Which should you choose first? From a practical standpoint , you will probably spend a lot more time in the tow vehicle than the trailer, and it will be doing all the work, so it makes sense to get what you really want and need. On the other hand, if you know what you simply must have in a trailer (for example, a toy hauler large enough for a side-by-side), buy it first and then choose the right truck to haul it.
Consider Your Camping Style
It’s smart to think about how (and where) you plan to use your new combo, and how it will be stored. If you’re going to be pulling a toy hauler or traveling during the winter months, a four-wheel-drive vehicle will be a good decision and won’t add much to the price tag (though some insurance companies will charge a higher premium for a four-wheel-drive, so check with the carrier first).
If you want to have the freedom to camp anywhere, don’t choose a trailer longer than 20 feet or so. Not all campsites, for example, may be able to accommodate longer trailers, which may be difficult to maneuver on tight access roads.
Lastly, think about storage. Will you keep the trailer at your house? Then don’t even bother looking at something that won’t fit in your garage, driveway or side yard. If you plan on storing the trailer off-site, check the rates at local storage facilities and decide whether you want outdoor storage, or if indoor storage is something you prefer and can afford.
Single or dual rear wheels?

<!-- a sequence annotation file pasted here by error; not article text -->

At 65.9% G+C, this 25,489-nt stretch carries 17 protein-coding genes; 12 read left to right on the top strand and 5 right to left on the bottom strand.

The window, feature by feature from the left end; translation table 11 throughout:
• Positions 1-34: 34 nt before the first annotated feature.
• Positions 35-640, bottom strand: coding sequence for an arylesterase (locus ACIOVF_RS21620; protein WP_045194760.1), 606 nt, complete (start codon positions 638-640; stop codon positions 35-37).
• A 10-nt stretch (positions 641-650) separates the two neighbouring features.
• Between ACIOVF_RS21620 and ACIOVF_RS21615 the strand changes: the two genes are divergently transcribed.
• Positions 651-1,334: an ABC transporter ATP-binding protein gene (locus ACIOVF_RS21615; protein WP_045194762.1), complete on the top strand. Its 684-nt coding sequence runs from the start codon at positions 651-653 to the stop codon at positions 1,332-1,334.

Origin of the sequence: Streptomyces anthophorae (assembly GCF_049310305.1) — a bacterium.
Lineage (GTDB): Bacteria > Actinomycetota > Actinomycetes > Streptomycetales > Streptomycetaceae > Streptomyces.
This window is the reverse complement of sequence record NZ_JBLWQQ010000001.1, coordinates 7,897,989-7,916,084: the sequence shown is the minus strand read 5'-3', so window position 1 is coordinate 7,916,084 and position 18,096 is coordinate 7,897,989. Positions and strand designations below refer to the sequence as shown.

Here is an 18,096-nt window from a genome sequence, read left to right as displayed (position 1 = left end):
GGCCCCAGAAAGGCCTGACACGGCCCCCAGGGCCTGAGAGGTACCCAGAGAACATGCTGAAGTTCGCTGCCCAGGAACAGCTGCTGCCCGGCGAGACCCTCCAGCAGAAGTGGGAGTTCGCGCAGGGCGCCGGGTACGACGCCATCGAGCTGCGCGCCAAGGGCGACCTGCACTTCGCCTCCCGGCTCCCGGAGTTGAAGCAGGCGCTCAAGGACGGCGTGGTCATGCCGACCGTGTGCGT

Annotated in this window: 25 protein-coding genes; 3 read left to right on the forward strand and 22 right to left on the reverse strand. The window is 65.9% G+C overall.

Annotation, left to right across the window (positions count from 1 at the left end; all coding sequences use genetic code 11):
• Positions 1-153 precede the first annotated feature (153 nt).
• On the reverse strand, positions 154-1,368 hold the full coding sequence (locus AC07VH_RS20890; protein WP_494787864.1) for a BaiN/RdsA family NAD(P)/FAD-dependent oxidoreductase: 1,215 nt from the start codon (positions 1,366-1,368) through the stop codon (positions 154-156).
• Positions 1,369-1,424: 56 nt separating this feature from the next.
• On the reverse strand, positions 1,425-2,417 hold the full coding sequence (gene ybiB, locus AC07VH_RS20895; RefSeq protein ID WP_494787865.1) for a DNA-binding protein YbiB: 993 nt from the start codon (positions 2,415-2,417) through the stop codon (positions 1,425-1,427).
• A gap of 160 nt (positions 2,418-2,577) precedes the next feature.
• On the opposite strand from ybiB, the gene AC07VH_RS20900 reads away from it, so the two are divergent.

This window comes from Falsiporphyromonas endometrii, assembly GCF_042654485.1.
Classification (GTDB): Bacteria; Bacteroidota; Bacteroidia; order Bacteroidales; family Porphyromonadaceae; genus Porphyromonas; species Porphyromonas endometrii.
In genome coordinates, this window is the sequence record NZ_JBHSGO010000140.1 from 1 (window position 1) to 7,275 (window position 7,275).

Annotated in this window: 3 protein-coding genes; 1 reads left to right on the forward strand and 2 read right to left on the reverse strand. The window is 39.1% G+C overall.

A dually used to be the obvious choice if you planned to tow a large fifth-wheel. But now that single-rear-wheel (SRW) three-quarter and one-ton trucks can tow well over 20,000 pounds, do you really need one?
As long as the SRW truck in question has adequate capacity to tow the trailer, then technically, no. However, there’s more to consider than just the tow rating. A dually’s extra set of rear wheels gives the truck substantially higher payload and axle capacity, keeps the truck more stable in sidewinds or when being passed by semitrucks, and provides a better safety margin in the event of a rear-tire blowout. A dually pickup is usually required if you’ll be buying a large slide-in truck camper, with its higher center of gravity, as the rear axle’s wider track provides more side-to-side roll resistance and stability. Choosing a dual-rear-wheel (DRW) option doesn’t add much to the price tag, but it can impact insurance rates and license fees.
On the other hand, a dually is wider and more difficult to park (especially in the city), takes up more room in the driveway or garage, and requires extra caution when rounding tight corners to prevent damage to the extended rear-fender dimensions. Because of the additional rolling resistance created by the extra tires, a dually will typically get poorer mileage when driving solo (differences in towing mileage will generally be marginal), and that extra rubber will also mean additional cost when it’s time for new treads. Lastly, vehicle registration and tolls are quite a bit higher with a dually than an SRW truck.